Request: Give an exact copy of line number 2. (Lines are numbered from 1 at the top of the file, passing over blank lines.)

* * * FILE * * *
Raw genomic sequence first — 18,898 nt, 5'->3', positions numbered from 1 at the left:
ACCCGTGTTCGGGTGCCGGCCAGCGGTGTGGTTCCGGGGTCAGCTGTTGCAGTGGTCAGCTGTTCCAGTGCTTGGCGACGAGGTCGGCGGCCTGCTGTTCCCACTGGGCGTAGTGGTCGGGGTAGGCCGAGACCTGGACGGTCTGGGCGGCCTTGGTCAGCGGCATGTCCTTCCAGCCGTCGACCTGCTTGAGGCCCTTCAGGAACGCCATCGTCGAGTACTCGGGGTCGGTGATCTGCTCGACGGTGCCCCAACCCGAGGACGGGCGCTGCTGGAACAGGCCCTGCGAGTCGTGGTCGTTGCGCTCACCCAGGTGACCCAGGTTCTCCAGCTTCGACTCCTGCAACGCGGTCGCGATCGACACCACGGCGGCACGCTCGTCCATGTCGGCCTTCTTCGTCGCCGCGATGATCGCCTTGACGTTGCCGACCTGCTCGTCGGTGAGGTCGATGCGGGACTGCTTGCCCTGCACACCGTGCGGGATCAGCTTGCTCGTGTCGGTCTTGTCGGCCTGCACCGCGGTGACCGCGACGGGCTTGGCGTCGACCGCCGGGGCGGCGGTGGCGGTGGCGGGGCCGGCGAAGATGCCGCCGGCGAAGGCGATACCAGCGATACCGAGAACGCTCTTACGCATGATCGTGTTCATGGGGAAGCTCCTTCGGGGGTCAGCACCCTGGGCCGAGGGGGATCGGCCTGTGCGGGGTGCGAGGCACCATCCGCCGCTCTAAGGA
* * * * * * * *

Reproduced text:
ACCCGTGTTCGGGTGCCGGCCAGCGGTGTGGTTCCGGGGTCAGCTGTTGCAGTGGTCAGCTGTTCCAGTGCTTGGCGACGAGGTCGGCGGCCTGCTGTTCCCACTGGGCGTAGTGGTCGGGGTAGGCCGAGACCTGGACGGTCTGGGCGGCCTTGGTCAGCGGCATGTCCTTCCAGCCGTCGACCTGCTTGAGGCCCTTCAGGAACGCCATCGTCGAGTACTCGGGGTCGGTGATCTGCTCGACGGTGCCCCAACCCGAGGACGGGCGCTGCTGGAACAGGCCCTGCGAGTCGTGGTCGTTGCGCTCACCCAGGTGACCCAGGTTCTCCAGCTTCGACTCCTGCAACGCGGTCGCGATCGACACCACGGCGGCACGCTCGTCCATGTCGGCCTTCTTCGTCGCCGCGATGATCGCCTTGACGTTGCCGACCTGCTCGTCGGTGAGGTCGATGCGGGACTGCTTGCCCTGCACACCGTGCGGGATCAGCTTGCTCGTGTCGGTCTTGTCGGCCTGCACCGCGGTGACCGCGACGGGCTTGGCGTCGACCGCCGGGGCGGCGGTGGCGGTGGCGGGGCCGGCGAAGATGCCGCCGGCGAAGGCGATACCAGCGATACCGAGAACGCTCTTACGCATGATCGTGTTCATGGGGAAGCTCCTTCGGGGGTCAGCACCCTGGGCCGAGGGGGATCGGCCTGTGCGGGGTGCGAGGCACCATCCGCCGCTCTAAGGA